WALKER: Situations like this are absolutely heartbreaking. And it's hard to take instances like this, and apply absolute universal principles that would apply to all other situations. Because, again, of those facts specific, context specific details that go into all of the various component parts and how to do the analysis here. But my own personal opinion here is this should be something ultimately left to the parents, whenever the state is going to step in, and take away the life of an individual, I think that there is a tremendous burden that they need to clear and this isn't something where we're dealing with capital punishment. We're dealing with what's a medical decision. And I think the state intervening between the parents and the doctors, I think that's a problem. I also think there's a situation involved here that we should take into consideration that this is a child, this isn't someone who's elderly, which then the analysis could be a little bit different, perhaps. But for the pure sake that this is a child, that we don't know what potentially could happen were this child given more time to potentially recover, that it would be wrong for the state to step in and intervene. And even if it thinks it has a valid reason to do so, to disrupt the parent–doctor relationship.

BROWN: The Bible tells us to always be ready to give an answer or make a defense to anyone who asks you for a reason for the hope that is in you. Andrew, you posed a question recently about persuasion. You asked: What does it mean to persuade in our culture? What prompted that question and how should we answer it in light of that verse in 1 Peter.

WALKER: Myrna, thanks for that. That's been a real personal question I've been thinking about and I don't know if I've got this perfectly resolved. It actually might become a WORLD Opinions article at some point. But I've just been thinking to myself that we live in a world where the difference and the starkness of the worldviews are becoming evermore clear as we move forward as a culture. And I feel like that makes persuasion and changing one's mind a little bit more difficult, because we're operating from such different moral presuppositions.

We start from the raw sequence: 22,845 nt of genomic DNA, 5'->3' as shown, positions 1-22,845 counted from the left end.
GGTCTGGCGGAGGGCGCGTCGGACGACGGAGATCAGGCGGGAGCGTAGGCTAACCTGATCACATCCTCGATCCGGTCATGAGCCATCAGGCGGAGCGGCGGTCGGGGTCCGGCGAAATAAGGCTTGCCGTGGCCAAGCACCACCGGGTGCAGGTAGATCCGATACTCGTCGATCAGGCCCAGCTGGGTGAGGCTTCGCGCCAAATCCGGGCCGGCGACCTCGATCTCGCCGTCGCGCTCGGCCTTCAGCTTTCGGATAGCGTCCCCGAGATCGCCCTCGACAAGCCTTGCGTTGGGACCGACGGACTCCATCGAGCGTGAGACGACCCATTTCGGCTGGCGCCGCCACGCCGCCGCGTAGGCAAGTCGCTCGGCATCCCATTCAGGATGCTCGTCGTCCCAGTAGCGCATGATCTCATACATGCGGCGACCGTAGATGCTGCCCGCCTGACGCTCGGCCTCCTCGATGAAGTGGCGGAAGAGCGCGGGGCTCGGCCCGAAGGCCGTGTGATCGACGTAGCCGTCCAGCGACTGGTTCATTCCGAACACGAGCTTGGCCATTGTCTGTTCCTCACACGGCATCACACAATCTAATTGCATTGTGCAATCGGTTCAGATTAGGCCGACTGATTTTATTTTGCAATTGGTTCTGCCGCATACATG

And I think that we can also separate out that some issues we can change our mind on more easily than others perhaps. And we're not talking about whether you like Diet Pepsi or Diet Coke here. We're talking about instances of what is a marriage perhaps, or what is a human being. But worldviews play a massive role in this. And sometimes I think a lot of this is going to be determinative on how ideological someone is, how entrenched they are in their particular worldview. And I think to the extent that they're further entrenched in a particular worldview, it will be harder to engage in actual persuasion for someone to actually meaningfully change their mind.

I think that where you have individuals who maybe aren't as convinced one way or the other - if there is a remaining middle in our culture, I'm not sure that there is much - I think those individuals would be more apt to to change their minds.

But as I've been wrestling through this, and who knows, I might change my mind about what I'm going to say right now eventually in the future. To me, I think given the starkness of the worldviews, I think what we're going to expect in the future, especially as Christians, is that persuasion and a change of mind on the most pressing issues and moral issues of our day, I think that's going to be brought about more by mass disruption and I think what I mean by that is actual conversion. Because I think we're living in a time where the superficialities of worldviews are being stripped away. And people are having to really live with the implications of the fact that there either is a God or there isn't a God. And we know just from a conversion standpoint in the history of ideas and the history of Christianity, it's been individuals who have had conversions that have had their minds most profoundly changed. I have a good friend of mine, who before she was a Christian, she was kind of a pro-choice feminist. And she became a Christian and she realized, oh, those worldviews are incompatible with my newfound Christianity, and then she changed her mind. And so I think that's illustrative of the fact that sometimes these political issues and cultural issues and moral issues, they're really deeply theological issues. And for us to change our mind, we can't just keep them in the political; we have to go to a deeper philosophical and theological arena as well.

BUTLER: All right, Andrew Walker. He’s a professor of Christian ethics and apologetics at Southern Seminary and managing editor of WORLD Opinions. Thanks, Andrew!

WALKER: Thank you.